Edited by RichardW on 8/9/2015, 11:44 am
I would certainly count The Wrong Man and Vertigo as film noir and Herrmann's scores as noir scores. Listen to Cape Fear, Sisters, Taxi Driver and Obsession. Truth is many of Herrmann's non-film noir scores could easily be perceived as noir. Listen to his score for Fahrenheit 451. There's no sci-fi in the music; it's the sound of a man's mad rush to self-destruction. It comes out of a deep dark well, that score does. The Ghost and Mrs. Muir -- his finest score, in my opinion -- is a ghost story and a romance about unrequited love, but the infinite sadness of it belies the surface sweetness. It's a noir score if ever I heard one.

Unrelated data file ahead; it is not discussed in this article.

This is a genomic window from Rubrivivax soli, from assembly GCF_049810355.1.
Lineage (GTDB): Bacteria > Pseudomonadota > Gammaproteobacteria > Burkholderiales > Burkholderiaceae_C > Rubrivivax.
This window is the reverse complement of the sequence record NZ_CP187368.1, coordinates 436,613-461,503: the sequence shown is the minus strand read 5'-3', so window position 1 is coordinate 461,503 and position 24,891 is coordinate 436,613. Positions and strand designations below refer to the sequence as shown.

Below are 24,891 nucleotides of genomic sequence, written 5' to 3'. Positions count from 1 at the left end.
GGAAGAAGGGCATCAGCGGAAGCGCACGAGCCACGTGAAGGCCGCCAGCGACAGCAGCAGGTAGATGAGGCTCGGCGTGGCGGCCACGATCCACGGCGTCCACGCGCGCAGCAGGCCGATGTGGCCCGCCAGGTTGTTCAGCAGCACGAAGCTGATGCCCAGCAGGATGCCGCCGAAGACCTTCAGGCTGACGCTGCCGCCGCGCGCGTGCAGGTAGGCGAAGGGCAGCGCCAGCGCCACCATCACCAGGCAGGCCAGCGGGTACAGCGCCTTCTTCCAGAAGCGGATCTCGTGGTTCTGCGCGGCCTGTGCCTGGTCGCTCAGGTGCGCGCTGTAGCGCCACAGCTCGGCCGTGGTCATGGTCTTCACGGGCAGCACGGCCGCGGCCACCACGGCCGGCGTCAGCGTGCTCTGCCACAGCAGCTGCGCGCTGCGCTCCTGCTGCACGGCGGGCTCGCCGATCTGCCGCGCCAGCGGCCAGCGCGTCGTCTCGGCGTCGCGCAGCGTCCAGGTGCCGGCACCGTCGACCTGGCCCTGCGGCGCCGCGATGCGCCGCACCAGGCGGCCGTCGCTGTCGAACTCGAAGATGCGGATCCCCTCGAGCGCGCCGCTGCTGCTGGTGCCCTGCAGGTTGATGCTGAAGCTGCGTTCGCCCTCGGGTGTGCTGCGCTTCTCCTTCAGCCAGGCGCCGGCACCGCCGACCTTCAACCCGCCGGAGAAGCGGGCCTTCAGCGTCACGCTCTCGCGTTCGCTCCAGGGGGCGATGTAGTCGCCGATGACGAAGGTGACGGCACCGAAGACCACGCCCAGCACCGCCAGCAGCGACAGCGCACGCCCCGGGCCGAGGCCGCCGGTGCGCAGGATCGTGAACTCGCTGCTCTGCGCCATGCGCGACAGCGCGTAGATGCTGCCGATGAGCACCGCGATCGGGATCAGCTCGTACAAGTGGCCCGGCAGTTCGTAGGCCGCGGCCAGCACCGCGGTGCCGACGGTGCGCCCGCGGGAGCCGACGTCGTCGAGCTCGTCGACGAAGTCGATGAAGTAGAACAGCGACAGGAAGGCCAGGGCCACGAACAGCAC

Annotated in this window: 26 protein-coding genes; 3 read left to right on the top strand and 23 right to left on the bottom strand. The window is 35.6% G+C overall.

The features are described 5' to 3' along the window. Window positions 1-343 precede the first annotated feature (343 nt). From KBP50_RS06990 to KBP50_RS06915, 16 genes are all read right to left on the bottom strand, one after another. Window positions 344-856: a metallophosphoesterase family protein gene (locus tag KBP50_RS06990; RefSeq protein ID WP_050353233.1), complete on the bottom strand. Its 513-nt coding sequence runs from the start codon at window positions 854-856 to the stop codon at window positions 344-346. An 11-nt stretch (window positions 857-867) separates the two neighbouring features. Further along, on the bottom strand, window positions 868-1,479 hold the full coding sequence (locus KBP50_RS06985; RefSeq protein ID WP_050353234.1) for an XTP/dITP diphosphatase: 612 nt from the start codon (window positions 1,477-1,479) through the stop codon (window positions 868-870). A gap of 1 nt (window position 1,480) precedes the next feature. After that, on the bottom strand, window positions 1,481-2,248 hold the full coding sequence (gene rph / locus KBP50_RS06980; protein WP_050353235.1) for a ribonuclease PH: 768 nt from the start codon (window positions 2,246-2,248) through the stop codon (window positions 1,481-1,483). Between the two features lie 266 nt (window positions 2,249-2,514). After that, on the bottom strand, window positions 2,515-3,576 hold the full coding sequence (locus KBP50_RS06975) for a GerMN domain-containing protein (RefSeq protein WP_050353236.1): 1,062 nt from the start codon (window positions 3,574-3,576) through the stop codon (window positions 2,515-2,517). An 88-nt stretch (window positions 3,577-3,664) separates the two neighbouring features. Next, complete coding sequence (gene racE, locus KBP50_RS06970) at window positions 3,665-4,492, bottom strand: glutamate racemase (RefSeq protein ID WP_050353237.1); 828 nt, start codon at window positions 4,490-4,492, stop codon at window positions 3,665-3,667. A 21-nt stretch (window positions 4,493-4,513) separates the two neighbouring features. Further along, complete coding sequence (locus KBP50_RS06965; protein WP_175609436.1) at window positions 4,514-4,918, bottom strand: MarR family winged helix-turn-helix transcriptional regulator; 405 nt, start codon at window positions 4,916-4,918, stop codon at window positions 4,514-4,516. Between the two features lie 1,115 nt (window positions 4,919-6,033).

Personally, I think too many of Rozsa's scores sound alike and could be applicable to any genre film. Whereas Herrmann worked on a darker canvas.
Jazz is associated with film noir as much as torch ballads. Watch Ella Raines degrade herself on the dance floor to a jazz band to find out information in Phantom Lady (1944). Wailing saxes = wild abandonment.